A New Blood Test May Be Able to Diagnose Fibromyalgia

Fibromyalgia is a misunderstood medical condition. For quite some time a legitimate question was whether this syndrome was even real. Our medical community has no clear understanding of the processes that lead to this syndrome.

Fibromyalgia syndrome (FMS) is a long-term condition which causes pain throughout the body. While a concrete understanding of this disease does not currently exist, scientists from Ohio State University are discovering a potential pathway to diagnose this condition.

Patients with fibromyalgia are often misdiagnosed, they often go years living with excruciating pain and fatigue. Fibromyalgia can cause increased sensitivity to pain, fatigue and muscle stiffness. Sufferers may also have difficulty sleeping, as well as memory loss, poor concentration, headaches and irritable bowel syndrome [1].

Currently doctors rely on symptoms that patients report in order to diagnose the condition, however, Dr. Kevin Hawkshaw, a professor at the Ohio State University has discovered clear reproducible metabolic patterns in the blood of patients with fibromyalgia. This may mean that a new blood test is to come, with the potential of diagnosing the condition.

In this study, 121 participants provided blood samples, this included 50 people with fibromyalgia, 29 with rheumatoid arthritis, 19 suffering with osteoarthritis and 23 with lupus. Their blood samples were examined and measured using “vibrational spectroscopy,” a technique which measures the chemical bonds and energy levels of molecules [2].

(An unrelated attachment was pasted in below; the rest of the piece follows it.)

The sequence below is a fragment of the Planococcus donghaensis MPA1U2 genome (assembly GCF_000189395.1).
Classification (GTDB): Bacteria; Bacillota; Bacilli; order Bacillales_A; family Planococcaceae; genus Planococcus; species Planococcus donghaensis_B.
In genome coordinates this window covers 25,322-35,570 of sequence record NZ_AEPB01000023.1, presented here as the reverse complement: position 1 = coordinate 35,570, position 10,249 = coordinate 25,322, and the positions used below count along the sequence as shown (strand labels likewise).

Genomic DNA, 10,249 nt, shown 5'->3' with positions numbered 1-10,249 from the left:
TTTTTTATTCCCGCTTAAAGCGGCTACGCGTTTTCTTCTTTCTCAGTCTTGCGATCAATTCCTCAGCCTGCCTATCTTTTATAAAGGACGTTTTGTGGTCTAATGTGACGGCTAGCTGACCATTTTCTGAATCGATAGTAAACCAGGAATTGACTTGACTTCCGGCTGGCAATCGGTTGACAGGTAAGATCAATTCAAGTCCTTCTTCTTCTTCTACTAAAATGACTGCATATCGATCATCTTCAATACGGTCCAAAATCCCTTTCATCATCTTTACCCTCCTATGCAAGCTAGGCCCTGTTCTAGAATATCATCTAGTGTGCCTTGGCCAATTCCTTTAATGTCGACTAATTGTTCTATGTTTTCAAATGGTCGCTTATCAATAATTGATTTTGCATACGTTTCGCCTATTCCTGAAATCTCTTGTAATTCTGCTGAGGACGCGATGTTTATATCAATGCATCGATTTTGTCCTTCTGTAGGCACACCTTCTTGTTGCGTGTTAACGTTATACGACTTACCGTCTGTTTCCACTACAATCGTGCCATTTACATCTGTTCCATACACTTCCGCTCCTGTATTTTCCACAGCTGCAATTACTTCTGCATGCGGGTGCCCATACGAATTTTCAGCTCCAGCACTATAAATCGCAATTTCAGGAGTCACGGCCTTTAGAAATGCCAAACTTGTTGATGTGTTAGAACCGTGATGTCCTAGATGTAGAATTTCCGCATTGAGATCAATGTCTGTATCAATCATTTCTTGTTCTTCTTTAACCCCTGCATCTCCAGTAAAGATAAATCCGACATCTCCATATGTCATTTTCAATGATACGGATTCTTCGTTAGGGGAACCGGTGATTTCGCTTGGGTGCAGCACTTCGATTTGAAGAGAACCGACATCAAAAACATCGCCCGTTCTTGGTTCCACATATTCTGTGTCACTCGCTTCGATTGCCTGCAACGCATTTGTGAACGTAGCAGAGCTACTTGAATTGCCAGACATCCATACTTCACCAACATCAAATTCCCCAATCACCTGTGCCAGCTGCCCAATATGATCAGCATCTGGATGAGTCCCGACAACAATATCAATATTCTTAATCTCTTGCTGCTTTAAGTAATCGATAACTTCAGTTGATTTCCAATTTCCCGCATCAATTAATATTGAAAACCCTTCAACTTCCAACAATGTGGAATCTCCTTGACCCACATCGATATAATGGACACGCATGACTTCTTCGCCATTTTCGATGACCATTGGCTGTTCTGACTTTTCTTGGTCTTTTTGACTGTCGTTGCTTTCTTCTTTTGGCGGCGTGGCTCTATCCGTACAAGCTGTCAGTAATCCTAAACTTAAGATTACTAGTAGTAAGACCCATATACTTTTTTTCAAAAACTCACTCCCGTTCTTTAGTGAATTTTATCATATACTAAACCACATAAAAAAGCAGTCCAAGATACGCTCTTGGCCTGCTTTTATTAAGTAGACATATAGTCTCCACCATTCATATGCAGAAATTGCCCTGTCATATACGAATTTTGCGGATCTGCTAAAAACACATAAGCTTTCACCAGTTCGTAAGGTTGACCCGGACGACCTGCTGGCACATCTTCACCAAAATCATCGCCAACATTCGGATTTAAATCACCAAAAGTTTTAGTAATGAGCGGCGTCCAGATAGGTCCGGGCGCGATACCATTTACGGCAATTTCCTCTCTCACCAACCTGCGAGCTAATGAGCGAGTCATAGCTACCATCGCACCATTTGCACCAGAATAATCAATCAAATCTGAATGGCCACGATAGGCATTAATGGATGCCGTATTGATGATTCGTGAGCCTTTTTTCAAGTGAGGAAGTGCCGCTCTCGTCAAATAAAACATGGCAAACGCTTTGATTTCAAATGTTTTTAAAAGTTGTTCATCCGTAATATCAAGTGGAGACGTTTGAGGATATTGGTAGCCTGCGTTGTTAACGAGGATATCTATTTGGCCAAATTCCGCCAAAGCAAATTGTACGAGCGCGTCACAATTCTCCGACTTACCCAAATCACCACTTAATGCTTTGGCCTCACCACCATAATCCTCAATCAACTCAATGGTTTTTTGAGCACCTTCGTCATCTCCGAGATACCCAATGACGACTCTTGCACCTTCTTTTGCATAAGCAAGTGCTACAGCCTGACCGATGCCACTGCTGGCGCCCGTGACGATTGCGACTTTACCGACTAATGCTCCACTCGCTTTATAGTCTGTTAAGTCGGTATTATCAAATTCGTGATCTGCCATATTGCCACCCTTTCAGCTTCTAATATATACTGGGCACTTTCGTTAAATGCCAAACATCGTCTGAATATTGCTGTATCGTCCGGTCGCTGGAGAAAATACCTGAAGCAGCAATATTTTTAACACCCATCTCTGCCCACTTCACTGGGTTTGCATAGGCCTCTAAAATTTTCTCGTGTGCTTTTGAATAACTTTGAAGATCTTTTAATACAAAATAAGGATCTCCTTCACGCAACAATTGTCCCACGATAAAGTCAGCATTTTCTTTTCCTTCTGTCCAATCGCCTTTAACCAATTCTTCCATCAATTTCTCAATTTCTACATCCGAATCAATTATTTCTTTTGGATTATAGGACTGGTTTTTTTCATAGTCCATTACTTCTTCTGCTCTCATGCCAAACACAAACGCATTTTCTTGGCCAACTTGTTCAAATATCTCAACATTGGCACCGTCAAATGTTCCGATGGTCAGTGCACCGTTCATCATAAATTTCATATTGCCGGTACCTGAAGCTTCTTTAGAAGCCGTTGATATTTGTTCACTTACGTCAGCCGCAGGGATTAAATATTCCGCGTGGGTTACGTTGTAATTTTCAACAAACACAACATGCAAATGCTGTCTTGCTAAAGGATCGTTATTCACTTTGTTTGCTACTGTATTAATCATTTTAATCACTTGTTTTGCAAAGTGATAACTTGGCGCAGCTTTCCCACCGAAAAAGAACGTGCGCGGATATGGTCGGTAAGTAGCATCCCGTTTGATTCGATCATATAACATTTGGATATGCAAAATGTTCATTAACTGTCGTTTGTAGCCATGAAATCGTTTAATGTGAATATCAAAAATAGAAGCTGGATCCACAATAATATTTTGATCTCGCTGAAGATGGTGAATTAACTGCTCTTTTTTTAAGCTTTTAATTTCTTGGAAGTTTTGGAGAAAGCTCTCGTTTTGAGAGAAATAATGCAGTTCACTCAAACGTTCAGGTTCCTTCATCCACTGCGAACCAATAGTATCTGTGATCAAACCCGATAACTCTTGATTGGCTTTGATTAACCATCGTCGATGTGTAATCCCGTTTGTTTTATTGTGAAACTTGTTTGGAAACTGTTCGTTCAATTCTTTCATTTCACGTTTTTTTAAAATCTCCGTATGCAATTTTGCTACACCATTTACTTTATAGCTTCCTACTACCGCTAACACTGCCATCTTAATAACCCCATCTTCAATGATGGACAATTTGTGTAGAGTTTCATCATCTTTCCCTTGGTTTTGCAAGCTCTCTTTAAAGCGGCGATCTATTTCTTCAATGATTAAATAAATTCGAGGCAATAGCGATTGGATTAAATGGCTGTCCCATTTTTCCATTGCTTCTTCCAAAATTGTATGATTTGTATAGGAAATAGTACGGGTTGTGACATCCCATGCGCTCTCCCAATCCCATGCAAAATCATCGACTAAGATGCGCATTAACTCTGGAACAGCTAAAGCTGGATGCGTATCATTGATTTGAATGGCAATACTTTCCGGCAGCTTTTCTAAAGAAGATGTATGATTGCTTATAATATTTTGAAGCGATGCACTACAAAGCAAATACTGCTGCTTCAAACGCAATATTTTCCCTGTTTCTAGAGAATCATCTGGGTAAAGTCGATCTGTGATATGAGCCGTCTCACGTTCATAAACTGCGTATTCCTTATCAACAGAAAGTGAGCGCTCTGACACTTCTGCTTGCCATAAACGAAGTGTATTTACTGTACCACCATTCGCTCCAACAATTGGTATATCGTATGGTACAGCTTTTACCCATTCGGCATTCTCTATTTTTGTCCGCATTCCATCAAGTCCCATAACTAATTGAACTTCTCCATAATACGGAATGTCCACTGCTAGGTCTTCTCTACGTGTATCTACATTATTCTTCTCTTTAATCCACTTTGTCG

A clear pattern was found in the blood of patients with fibromyalgia, which made them distinct from the other disorders.

While there is no clear treatment for fibromyalgia, speeding up this diagnosis can change a patient’s outlook completely. It’s better to know the name of your condition, then to be stuck not knowing what kind of disease you have. With this new blood test, a quicker diagnosis will allow these patients to seek conventional and natural treatment.

These scientists are looking to conduct a study on a larger scale, to see if their findings are still correct with a bigger group. It is currently estimated that nearly one in 20 people may have fibromyalgia to some degree, and these sufferers have faced years of misdiagnosis due to the lack of reliable testing. These findings may revolutionize diagnosis and treatment and create a testing method for the condition.

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